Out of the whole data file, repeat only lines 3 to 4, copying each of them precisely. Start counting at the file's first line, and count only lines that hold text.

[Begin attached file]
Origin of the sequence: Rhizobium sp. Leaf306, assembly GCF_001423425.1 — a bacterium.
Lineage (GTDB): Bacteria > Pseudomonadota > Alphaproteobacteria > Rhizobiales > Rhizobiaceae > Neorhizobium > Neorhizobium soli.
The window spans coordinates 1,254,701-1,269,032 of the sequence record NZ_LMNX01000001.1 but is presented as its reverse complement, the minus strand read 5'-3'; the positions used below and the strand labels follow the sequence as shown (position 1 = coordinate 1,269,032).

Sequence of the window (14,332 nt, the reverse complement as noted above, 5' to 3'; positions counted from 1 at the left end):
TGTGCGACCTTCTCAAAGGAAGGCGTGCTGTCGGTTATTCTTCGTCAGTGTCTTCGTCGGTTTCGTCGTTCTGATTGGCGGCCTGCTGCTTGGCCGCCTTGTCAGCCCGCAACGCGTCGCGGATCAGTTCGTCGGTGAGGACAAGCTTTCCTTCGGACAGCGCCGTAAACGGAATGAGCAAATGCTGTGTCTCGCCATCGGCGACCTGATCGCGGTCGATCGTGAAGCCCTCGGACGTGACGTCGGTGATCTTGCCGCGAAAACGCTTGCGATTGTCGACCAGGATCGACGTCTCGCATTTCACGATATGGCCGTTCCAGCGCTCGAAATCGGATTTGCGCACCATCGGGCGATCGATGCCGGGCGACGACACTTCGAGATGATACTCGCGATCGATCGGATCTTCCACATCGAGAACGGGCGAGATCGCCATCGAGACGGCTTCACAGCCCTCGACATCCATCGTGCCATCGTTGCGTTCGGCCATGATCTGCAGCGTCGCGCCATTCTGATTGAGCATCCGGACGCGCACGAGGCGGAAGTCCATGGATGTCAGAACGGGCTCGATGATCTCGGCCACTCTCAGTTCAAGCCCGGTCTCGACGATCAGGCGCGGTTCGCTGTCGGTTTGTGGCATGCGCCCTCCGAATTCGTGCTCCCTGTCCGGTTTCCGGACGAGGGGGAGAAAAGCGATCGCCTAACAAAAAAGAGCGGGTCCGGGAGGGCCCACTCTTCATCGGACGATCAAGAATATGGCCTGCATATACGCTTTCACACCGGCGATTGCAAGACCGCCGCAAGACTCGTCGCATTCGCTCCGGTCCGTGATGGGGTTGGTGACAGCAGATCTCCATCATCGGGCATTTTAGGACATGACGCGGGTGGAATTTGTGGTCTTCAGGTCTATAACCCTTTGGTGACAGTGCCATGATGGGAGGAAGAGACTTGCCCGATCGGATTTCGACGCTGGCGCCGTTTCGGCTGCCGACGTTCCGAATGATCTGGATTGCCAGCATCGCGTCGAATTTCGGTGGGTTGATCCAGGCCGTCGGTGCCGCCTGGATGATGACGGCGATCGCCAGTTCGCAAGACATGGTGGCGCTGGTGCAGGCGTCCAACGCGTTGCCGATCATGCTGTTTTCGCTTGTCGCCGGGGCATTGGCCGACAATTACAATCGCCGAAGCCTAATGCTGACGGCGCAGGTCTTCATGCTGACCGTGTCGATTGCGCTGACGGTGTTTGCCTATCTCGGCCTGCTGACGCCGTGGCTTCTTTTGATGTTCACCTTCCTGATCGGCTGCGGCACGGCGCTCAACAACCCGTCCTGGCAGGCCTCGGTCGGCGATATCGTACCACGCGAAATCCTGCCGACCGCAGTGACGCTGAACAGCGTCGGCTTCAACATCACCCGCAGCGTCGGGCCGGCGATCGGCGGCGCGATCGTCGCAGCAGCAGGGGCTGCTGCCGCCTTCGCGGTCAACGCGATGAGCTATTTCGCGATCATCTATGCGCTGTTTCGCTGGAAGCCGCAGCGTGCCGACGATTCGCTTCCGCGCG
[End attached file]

The window spans coordinates 1,254,701-1,269,032 of the sequence record NZ_LMNX01000001.1 but is presented as its reverse complement, the minus strand read 5'-3'; the positions used below and the strand labels follow the sequence as shown (position 1 = coordinate 1,269,032).

Sequence of the window (14,332 nt, the reverse complement as noted above, 5' to 3'; positions counted from 1 at the left end):